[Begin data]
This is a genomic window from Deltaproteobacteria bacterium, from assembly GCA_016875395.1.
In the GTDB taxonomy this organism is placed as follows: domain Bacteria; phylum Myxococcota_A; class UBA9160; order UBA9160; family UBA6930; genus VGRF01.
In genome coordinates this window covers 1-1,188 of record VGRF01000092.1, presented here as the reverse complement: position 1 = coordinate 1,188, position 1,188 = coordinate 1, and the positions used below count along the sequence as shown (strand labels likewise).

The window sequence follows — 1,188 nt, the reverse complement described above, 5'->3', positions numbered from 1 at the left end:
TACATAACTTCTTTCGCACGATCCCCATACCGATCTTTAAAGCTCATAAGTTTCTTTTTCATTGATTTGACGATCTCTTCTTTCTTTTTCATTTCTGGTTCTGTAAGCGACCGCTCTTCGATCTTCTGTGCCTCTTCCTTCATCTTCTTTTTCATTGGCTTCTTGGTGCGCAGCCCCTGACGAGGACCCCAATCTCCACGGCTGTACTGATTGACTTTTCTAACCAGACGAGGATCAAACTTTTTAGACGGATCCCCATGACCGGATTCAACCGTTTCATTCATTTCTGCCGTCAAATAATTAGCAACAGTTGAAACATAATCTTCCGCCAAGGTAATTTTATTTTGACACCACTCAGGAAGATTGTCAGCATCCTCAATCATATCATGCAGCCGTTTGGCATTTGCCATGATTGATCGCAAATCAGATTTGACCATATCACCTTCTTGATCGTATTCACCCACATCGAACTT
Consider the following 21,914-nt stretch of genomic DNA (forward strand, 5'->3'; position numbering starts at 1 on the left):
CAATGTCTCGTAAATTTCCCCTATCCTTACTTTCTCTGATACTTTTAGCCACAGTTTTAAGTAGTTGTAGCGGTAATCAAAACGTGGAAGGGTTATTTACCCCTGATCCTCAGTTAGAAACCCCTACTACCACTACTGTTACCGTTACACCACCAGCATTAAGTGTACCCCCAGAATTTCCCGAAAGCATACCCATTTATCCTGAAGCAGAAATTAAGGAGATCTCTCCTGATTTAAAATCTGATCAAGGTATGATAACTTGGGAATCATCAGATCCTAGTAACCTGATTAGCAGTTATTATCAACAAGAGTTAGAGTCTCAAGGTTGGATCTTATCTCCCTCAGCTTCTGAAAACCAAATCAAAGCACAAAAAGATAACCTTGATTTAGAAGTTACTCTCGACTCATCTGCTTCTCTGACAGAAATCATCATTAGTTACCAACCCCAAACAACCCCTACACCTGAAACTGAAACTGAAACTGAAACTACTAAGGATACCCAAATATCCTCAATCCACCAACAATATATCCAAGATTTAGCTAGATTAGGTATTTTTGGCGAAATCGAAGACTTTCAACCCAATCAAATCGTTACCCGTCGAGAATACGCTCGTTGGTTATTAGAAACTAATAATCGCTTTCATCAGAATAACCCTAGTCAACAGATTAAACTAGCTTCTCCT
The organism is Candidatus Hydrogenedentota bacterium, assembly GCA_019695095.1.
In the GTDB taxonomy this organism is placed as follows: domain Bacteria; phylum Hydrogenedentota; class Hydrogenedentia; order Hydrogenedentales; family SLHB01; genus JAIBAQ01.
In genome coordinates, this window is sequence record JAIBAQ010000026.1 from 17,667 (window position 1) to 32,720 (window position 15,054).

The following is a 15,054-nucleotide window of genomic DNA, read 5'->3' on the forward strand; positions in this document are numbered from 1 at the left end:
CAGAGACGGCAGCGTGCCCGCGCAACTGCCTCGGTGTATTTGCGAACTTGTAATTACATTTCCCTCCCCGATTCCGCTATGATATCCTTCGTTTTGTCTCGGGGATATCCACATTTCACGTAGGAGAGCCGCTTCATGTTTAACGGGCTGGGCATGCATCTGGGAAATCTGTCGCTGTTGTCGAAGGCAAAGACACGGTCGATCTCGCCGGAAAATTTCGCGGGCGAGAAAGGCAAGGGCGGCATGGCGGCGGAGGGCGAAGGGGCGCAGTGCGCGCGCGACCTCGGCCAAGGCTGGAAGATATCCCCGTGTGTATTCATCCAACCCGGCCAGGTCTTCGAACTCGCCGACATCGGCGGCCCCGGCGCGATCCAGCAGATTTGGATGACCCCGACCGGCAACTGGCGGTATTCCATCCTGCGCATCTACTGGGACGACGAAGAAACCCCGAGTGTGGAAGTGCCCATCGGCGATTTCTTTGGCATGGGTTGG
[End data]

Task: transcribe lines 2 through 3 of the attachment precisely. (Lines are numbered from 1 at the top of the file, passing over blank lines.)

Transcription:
In the GTDB taxonomy this organism is placed as follows: domain Bacteria; phylum Myxococcota_A; class UBA9160; order UBA9160; family UBA6930; genus VGRF01.
In genome coordinates this window covers 1-1,188 of record VGRF01000092.1, presented here as the reverse complement: position 1 = coordinate 1,188, position 1,188 = coordinate 1, and the positions used below count along the sequence as shown (strand labels likewise).